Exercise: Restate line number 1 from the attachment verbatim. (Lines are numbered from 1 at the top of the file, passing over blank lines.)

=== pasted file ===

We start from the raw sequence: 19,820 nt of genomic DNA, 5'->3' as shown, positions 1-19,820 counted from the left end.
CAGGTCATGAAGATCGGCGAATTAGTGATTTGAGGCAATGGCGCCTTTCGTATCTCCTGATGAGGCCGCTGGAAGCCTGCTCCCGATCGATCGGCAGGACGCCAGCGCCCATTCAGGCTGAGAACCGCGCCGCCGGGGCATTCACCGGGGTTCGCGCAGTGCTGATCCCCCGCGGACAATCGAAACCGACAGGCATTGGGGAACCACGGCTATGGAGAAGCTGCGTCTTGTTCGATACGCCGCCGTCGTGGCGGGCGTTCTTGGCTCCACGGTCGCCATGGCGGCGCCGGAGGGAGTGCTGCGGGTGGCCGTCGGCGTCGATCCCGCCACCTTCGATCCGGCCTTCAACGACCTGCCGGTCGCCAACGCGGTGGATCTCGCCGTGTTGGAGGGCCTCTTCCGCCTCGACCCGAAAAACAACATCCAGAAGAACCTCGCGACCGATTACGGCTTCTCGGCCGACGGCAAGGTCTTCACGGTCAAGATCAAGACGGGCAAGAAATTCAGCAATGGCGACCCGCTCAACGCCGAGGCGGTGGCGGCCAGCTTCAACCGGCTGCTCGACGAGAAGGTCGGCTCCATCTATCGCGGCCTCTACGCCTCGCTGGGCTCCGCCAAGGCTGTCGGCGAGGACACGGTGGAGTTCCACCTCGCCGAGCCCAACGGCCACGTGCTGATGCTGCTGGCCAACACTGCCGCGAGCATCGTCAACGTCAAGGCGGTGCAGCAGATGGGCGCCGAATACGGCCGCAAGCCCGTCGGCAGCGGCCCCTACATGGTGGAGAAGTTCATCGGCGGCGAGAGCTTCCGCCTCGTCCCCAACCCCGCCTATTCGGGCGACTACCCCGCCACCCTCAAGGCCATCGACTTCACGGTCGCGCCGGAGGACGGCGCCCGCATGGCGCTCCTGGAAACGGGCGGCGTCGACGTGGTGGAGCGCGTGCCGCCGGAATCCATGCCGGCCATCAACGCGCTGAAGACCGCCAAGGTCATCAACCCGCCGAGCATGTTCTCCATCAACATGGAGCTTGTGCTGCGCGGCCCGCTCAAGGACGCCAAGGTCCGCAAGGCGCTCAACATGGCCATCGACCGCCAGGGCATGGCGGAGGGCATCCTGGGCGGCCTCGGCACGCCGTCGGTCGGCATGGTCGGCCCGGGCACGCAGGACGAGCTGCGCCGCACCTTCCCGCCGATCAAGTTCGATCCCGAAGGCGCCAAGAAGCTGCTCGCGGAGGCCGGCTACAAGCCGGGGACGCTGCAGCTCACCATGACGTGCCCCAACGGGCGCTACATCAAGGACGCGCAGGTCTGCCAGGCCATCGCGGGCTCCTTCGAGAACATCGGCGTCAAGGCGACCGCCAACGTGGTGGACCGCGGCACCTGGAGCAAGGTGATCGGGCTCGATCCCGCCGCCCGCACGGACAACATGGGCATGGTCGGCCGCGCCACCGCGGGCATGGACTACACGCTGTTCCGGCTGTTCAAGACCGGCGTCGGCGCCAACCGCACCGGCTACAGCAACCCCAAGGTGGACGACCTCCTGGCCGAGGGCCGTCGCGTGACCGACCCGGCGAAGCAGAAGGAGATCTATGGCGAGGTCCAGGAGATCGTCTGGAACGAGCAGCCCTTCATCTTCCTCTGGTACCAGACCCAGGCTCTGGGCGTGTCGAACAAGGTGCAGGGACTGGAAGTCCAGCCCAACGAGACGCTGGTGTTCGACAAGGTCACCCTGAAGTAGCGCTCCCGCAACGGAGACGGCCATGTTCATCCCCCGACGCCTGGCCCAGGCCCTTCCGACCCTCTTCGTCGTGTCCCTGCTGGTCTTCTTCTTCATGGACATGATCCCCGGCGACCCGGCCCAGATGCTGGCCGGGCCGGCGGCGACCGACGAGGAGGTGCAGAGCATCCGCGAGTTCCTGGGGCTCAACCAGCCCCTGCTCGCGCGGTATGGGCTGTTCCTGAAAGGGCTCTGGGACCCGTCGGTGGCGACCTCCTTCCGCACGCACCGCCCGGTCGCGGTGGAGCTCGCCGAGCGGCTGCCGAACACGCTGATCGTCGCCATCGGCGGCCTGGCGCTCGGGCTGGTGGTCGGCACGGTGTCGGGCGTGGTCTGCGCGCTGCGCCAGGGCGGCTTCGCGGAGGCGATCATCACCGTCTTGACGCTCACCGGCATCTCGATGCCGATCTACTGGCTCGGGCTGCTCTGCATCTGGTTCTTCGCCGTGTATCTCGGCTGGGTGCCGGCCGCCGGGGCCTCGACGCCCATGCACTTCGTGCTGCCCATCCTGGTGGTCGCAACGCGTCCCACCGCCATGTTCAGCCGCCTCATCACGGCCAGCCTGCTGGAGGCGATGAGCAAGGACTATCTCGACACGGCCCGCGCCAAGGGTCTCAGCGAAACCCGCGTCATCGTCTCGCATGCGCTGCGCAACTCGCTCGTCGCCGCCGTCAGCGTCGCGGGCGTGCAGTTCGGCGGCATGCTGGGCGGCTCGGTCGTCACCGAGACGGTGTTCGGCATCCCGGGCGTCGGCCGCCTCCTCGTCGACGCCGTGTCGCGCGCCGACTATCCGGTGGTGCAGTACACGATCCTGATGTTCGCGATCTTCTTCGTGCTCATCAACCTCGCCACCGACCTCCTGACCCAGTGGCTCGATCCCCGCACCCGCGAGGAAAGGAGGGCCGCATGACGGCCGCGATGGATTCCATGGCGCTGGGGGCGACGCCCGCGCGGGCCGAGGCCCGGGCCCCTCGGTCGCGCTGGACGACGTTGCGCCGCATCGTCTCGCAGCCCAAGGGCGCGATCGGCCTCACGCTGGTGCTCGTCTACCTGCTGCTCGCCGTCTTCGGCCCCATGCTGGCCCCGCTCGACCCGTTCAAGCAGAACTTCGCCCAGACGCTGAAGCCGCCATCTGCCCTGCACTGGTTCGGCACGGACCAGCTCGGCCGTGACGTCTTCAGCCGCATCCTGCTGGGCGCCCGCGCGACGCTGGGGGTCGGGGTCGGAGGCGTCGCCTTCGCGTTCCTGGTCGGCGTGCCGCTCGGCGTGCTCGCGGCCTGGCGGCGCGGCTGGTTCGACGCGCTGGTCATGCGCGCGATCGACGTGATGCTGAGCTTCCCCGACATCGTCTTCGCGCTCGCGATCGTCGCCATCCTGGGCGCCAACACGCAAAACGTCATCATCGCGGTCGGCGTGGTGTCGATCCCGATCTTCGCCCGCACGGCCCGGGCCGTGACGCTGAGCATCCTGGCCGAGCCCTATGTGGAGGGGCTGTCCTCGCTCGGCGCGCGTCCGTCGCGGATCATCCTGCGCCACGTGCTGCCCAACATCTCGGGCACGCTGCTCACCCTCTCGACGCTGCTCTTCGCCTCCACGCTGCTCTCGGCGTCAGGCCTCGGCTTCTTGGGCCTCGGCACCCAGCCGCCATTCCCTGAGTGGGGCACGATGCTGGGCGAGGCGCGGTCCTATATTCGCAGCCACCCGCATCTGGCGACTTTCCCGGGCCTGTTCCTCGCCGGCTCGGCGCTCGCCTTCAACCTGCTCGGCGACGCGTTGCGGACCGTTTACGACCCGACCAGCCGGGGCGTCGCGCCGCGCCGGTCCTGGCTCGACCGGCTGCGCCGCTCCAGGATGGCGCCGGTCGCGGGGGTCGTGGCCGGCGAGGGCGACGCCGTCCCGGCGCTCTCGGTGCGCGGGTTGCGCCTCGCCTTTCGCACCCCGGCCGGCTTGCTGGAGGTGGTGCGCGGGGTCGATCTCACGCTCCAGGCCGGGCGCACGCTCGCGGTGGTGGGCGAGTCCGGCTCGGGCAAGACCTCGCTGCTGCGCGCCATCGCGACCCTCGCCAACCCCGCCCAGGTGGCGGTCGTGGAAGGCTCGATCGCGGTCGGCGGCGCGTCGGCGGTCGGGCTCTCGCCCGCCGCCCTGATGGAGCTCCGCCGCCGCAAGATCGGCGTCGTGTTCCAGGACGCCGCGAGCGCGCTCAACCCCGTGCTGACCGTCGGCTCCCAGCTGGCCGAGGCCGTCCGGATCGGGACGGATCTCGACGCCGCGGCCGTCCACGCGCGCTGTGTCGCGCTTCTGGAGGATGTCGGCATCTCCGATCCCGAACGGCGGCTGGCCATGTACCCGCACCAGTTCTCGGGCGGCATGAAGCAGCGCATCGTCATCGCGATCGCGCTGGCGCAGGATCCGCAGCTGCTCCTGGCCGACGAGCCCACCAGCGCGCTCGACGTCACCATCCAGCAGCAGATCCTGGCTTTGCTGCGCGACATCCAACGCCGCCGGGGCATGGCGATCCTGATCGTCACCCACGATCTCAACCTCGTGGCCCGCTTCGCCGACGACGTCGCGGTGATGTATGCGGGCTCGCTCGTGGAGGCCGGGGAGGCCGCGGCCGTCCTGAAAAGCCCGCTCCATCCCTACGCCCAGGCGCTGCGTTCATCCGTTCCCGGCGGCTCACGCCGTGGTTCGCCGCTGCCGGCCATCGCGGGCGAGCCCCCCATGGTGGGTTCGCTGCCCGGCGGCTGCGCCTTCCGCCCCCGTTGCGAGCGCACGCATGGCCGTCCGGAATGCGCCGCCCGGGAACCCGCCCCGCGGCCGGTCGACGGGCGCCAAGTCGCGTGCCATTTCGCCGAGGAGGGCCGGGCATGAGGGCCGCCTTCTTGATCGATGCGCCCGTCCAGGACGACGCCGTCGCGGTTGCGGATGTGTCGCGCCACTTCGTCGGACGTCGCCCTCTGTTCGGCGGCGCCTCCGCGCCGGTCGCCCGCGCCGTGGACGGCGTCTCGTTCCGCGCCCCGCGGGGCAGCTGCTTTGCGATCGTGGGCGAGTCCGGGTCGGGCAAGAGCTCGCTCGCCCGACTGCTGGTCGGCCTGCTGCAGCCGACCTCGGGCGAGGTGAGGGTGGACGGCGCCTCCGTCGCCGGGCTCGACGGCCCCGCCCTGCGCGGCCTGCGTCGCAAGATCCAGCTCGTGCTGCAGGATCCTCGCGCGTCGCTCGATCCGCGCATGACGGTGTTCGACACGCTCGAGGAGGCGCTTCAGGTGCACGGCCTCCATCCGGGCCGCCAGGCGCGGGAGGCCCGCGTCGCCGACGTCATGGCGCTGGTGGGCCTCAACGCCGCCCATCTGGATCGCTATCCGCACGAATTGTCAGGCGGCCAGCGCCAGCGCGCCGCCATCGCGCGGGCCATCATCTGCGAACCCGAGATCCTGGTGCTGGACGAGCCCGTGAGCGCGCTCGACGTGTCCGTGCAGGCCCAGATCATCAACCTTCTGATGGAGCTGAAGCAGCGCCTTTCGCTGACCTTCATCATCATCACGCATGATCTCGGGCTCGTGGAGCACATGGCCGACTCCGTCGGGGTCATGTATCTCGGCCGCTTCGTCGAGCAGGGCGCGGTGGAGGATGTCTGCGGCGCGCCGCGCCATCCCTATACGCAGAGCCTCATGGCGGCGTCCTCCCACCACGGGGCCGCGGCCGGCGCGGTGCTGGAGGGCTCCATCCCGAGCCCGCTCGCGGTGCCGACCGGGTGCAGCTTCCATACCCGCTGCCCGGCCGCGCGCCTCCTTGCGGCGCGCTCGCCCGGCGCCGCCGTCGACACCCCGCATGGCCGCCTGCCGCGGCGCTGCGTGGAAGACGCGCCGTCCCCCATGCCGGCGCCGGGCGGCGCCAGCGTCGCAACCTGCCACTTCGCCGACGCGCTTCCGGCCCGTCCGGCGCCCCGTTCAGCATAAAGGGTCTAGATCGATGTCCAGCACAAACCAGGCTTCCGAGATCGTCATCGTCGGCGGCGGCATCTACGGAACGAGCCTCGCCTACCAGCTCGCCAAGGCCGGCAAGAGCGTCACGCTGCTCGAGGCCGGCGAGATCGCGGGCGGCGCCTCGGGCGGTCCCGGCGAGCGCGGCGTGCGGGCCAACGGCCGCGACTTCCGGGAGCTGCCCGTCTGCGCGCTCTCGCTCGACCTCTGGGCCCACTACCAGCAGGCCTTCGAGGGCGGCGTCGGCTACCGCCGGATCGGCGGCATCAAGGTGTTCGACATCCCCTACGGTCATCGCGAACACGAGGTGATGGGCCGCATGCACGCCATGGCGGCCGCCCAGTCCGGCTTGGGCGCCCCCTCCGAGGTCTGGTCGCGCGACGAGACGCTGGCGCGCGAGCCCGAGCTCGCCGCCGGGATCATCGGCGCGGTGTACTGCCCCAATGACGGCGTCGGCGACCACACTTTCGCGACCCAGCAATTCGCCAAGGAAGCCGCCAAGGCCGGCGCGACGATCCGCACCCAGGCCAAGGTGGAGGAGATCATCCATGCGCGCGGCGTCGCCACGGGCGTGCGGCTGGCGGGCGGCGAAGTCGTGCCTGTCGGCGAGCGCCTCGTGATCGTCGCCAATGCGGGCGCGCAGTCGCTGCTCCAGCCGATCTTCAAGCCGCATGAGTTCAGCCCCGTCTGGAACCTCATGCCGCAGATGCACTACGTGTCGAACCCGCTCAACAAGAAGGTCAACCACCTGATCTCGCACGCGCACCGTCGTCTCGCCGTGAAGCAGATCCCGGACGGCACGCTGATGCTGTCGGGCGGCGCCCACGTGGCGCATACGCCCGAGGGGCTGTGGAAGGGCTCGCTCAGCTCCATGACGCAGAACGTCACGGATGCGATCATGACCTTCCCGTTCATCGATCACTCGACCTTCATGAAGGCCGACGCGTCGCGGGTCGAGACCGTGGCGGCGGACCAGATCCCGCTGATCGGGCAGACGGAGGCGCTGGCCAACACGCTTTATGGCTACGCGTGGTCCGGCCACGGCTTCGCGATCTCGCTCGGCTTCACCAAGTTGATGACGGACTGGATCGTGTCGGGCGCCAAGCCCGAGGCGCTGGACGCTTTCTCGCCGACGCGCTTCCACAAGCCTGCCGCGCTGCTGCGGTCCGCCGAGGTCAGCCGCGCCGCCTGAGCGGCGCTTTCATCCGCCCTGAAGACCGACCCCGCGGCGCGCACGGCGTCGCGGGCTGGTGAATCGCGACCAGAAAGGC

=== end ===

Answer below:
We start from the raw sequence: 19,820 nt of genomic DNA, 5'->3' as shown, positions 1-19,820 counted from the left end.